Tuesday 5 September 2017

Quality of life and autism: meta-analysed

"Quality of life of adults on the autism spectrum is lower than that of typically developing adults, when measured with tools designed for the general population."

That was one of the primary conclusions reached by Michael Ayres and colleagues [1] as per their systematic review of the peer-reviewed research looking at quality of life for adults on the autism spectrum and how said quality of life (QoL) is measured. Covering a topic that has received some significant airtime on this blog (see here), authors noted the available literature is generally consistent with the notion that for quite a few people, a diagnosis of autism or autism spectrum disorder (ASD) brings significant challenges that impact on how one feels/interprets their life experience. I know not everyone will necessarily agree with such sentiments but that is what the available science literature suggests (see here also).

The associated finding that there are currently "no comprehensive autism spectrum disorder-specific quality of life measurement tools validated for use with representative samples of adults on the autism spectrum" is also an important one. My first thought was that such a 'gap' might be partially plugged as and when the ICF core sets for autism are finally agreed upon (see here and see here for more information) and put into practice. More than that however, I hark back to my previous mega-post on QoL and autism and the idea that QoL is often a very subjective thing and indeed, is a dynamic concept, that can readily change as a function of nature and nurture. Any such measurement tools need to keep this in mind alongside how facets of autism and important comorbidities can wax and wane as a function of maturation for example and how said changes might impact on QoL (see here). They also need to bear in mind that proxy reporting when required, may not be the most accurate way of reporting [2].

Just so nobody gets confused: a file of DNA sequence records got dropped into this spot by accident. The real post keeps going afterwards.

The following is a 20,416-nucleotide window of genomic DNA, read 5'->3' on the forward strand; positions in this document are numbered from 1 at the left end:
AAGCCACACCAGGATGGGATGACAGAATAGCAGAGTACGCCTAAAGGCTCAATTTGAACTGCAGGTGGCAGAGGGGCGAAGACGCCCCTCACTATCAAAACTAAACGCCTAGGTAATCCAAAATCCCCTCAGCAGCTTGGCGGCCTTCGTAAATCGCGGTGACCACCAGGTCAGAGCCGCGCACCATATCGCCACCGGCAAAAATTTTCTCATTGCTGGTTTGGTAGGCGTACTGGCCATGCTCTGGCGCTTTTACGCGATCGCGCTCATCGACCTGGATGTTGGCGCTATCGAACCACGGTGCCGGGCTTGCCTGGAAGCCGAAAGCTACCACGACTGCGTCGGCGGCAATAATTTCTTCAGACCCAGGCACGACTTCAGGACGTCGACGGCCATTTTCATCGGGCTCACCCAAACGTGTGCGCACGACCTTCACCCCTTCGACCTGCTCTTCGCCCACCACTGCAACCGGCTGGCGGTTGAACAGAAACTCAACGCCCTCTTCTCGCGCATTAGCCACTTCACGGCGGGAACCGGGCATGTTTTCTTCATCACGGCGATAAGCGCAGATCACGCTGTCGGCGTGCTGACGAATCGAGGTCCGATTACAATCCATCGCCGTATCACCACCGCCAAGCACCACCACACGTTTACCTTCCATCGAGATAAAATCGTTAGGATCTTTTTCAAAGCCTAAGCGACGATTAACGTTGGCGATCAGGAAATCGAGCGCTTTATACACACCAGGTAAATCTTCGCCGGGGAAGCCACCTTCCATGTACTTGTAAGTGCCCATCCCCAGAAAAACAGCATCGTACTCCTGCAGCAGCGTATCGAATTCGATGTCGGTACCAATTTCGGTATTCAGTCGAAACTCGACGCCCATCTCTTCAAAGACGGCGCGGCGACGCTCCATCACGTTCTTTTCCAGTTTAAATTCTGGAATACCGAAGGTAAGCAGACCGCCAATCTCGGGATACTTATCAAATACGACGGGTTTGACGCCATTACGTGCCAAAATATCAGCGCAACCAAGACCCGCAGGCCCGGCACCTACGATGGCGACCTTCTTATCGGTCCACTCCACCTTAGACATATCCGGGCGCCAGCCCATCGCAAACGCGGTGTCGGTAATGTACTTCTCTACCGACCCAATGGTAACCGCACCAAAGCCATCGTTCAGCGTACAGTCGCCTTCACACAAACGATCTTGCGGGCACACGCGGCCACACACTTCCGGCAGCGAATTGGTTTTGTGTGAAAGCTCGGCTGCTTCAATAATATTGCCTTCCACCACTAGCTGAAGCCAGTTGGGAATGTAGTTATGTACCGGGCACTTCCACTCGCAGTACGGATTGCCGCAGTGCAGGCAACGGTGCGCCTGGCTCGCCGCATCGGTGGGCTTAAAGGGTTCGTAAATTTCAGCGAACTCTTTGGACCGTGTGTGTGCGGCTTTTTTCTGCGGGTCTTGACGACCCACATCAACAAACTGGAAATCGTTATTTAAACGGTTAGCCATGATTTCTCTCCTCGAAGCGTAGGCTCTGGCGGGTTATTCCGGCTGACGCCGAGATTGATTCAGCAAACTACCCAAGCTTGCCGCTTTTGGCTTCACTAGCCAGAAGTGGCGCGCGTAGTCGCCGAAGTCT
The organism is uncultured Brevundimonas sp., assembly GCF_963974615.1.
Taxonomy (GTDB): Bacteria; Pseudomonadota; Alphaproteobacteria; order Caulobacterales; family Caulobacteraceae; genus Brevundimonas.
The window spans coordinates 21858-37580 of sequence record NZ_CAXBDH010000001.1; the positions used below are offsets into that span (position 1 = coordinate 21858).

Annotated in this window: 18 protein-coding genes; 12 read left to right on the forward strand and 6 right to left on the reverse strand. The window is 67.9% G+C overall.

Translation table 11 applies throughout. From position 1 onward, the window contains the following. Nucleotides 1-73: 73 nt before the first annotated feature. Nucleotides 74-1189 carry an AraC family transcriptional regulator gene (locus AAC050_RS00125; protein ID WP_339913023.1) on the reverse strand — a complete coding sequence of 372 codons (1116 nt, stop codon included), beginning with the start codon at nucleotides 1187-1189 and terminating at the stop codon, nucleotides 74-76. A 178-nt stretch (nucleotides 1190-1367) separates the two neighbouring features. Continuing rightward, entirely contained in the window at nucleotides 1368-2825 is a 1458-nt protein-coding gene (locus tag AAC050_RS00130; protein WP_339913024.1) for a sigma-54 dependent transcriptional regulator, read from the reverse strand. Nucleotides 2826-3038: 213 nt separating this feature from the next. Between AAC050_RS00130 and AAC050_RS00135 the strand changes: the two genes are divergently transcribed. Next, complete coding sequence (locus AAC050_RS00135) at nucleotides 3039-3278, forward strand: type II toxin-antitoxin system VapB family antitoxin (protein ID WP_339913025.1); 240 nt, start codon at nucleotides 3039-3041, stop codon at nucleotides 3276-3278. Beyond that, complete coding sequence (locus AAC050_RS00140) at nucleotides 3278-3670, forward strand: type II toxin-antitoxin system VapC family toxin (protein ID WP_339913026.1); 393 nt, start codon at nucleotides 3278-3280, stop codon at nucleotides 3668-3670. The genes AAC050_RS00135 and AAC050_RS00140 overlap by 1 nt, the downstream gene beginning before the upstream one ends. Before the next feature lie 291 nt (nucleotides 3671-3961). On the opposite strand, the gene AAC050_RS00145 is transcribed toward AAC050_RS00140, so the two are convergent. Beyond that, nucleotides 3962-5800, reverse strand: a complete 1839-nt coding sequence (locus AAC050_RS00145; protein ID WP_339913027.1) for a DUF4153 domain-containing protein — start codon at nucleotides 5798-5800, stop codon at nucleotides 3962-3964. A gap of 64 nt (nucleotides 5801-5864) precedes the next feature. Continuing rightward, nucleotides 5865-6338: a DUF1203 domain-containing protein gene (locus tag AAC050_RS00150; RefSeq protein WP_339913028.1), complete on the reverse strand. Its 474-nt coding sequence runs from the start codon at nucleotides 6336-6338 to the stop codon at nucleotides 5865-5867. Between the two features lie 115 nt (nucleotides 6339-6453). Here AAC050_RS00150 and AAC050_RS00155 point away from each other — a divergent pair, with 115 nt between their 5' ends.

The bottom line however is that QoL is affected by a diagnosis of autism, either directly or indirectly. I might add that, minus any sweeping generalisations or 'blame', QoL issues in the context of autism are also not confined to the person but potentially also significant others (see here). The next [complicated] question being: what can be done to improve QoL in the context of autism? [3] (ensuring that all aspects of the autism spectrum are included in that question) and keeping in mind that 'a good outcome' might mean different things to different people [4] as it might with other age-groups [5].


[1] Ayres M. et al. A systematic review of quality of life of adults on the autism spectrum. Autism. 2017 Aug 1:1362361317714988.

[2] Flynn S. et al. Measurement tools for mental health problems and mental well-being in people with severe or profound intellectual disabilities: A systematic review. Clin Psychol Rev. 2017 Aug 11;57:32-44.

[3] Hwang YIJ. et al. Aging well on the autism spectrum: the perspectives of autistic adults and carers. Int Psychogeriatr. 2017 Aug 11:1-14.

[4] Lounds Taylor J. When is a good outcome actually good? Autism. 2017 Aug 1:1362361317728821.

[5] McConachie H. et al. Parents Suggest Which Indicators of Progress and Outcomes Should be Measured in Young Children with Autism Spectrum Disorder. J Autism Dev Disord. 2017. Aug 31.


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